# Why does a log_ a b b

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## Main Question or Discussion Point

What is log(a+b)? This is one of those questions that has been bothering me since the day learned about logs. log(a*b) = log(a)+log(b) but is there a symmetric relation like log(a+b) = gol(a)*gol(b) or something like that? Or is there even a made-up function that deals with log(a+b?

## Answers and Replies

well for starters theres no such thing as gol. Youre thinking of like FoG and G of F which doesnt apply in this case as log stands for logarithm. And no log(a+b) is just log(a+b)

I know! I just made that up. Its the reverse of log. I was just trying to say that wouldn't it be nice that there is a function called gol which has the above property. So is there a special function that mathematicians have invented which has that property?

There is an inverse for the logarithm which is the exponential, but there is no "reverse."

g(a*b)=log(a*b) = log(a) + log(b)=g(a)+g(b);

f(a+b)=e^(a+b) = e^a e^b=f(a)*f(b)

coincidence? maybe

g(f(a+b))=?

f(g(a*b))=?

f(a+b)=e^(a+b) = e^a e^b=f(a)*f(b)

coincidence? maybe

g(f(a+b))=?

f(g(a*b))=?

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g(f(a+b)) = log(exp(a+b)) = a+bg(a*b)=log(a*b) = log(a) + log(b)=g(a)+g(b);

f(a+b)=e^(a+b) = e^a e^b=f(a)*f(b)

coincidence? maybe

g(f(a+b))=?

f(g(a*b))=?

f(g(a+b)) = exp(log(a+b)) = a+b for a+b>0

There's nothing particularly nice. Sometimes it is convenient to useWhat is log(a+b)? This is one of those questions that has been bothering me since the day learned about logs. log(a*b) = log(a)+log(b) but is there a symmetric relation like log(a+b) = gol(a)*gol(b) or something like that? Or is there even a made-up function that deals with log(a+b?

[tex]\log(a+b)=\log(a(b/a+1))=\log(a)+\log(b/a+1)[/tex]

if

*a*and

*b*are of differing magnitudes. I used that identity when making a calculator that stored numbers in the form b^b^b^...b^X, where only the number of levels of exponentiation and the final exponent were tracked. (I'm torn on what base to use; 2, e, 10, native word size, or its square root.)

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Oo thats clever, nice one :)

Well, there's one

[tex] \ln \left(a+b\right)=\int_{1}^{a+b} \frac{dx}{x} [/tex]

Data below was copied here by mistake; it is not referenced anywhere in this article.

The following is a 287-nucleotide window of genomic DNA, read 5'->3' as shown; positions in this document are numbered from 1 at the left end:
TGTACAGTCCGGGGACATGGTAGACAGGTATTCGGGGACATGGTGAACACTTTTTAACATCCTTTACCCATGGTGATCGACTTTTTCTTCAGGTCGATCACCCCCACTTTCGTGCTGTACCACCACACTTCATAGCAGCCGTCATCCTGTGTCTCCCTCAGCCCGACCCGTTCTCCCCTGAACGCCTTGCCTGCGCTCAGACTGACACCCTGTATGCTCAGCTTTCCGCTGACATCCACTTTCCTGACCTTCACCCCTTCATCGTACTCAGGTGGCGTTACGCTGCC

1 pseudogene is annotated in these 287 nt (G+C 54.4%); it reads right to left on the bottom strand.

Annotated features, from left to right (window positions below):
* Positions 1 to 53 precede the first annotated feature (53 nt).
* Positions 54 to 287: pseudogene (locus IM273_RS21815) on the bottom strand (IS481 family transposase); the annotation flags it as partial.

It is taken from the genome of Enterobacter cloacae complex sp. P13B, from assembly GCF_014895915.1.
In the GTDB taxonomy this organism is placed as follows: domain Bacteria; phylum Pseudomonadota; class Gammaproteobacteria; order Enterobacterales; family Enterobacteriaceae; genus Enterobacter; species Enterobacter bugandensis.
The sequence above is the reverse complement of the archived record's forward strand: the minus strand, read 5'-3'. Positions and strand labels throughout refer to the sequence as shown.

and you can see it's invariant under the transformation [itex] a\rightarrow b \ , \ b\rightarrow a [/itex].

Daniel.

[tex] \ln \left(a+b\right)=\int_{1}^{a+b} \frac{dx}{x} [/tex]

and you can see it's invariant under the transformation [itex] a\rightarrow b \ , \ b\rightarrow a [/itex].

Daniel.

**log(a+b) help**

First

Log(a+b) is Log(a+b), but if you want to solve a regular problem like this :

Log 2 = 0.3 Log 3 = 0.48 (aprox) and you can´t use your calculator then

Log 5 ?

You must think in Log (3 + 2) but there´s no way to solve this way.

Log (10/2) = Log 5 then using Logarithm fundamentals:

Log 10 - Log 2 = 1 - log 2 = 1 -0.3 = 0.7

Hi. I studied this question in my vocation and I concludes this not possible. Look:

conditions:

1) log(a+b)= log(a) $ log(b)

2) ln(a+b)= ln(a) $ ln(b)

3) a=b=1

consequences

1) log(1+1)= log (1) $ log (1)

2) ln(1+1)= ln (1) $ ln (1)

so

1) log (2) = 0 $ 0

2) ln(2) = 0 $ 0

them

log(2)=ln(2)

but it not possible. So:

There is no operation Mathematics simple that can solves that question.

I am studying non-simple mathematical operations that can resolve this issue.

Assume such a function gol(x), did exist. Then

gol(a)gol(b) = log(a+b).

log(4) = log(2+2)

gol(2)gol(2) = 2

implies that gol(2) = sqrt(2) for logarithms in base 2.

log(6) = log(3+3)

gol(3)gol(3) = log(6).

implies gol(3) = sqrt(log 6).

Now log(5) = log(2+3)

so gol(2)gol(3) = log(5).

But gol(2) = sqrt(2) and gol(3) = sqrt(log 6).

A simple calculation shows that sqrt(2)sqrt(log 6) is not equal to log(5).

sqrt(2)sqrt(log 6) = log(5)?

sqrt(2log6) = log(5)?

sqrt(log36) = log(5)?

log(36) = log(5)^2?

5.1699250014423123629074778878956 = 5.3913500778272559669432034405889?

no.

So no such function can exist... it wouldn't be a function in the technical sense because it would require either 2 or 3 to map to different things depending on the situation.

Make thatThere's nothing particularly nice. Sometimes it is convenient to use

[tex]\log(a+b)=\log(a(b/a+1))=\log(a)\cdot\log(b/a+1)[/tex]

ifaandbare of differing magnitudes. I used that identity when making a calculator that stored numbers in the form b^b^b^...b^X, where only the number of levels of exponentiation and the final exponent were tracked. (I'm torn on what base to use; 2, e, 10, native word size, or its square root.)

[tex]\log(a+b)=\log(a(b/a+1))=\log(a) + log(b/a+1)[/tex]

and I'll be a lot happier; i.e., that last multiplication should be an addition.

That's a bad typo; I had it right in my program. I'd edit the post, but the edit window expired about three years ago.Make that

[tex]\log(a+b)=\log(a(b/a+1))=\log(a) + log(b/a+1)[/tex]

and I'll be a lot happier; i.e., that last multiplication should be an addition.

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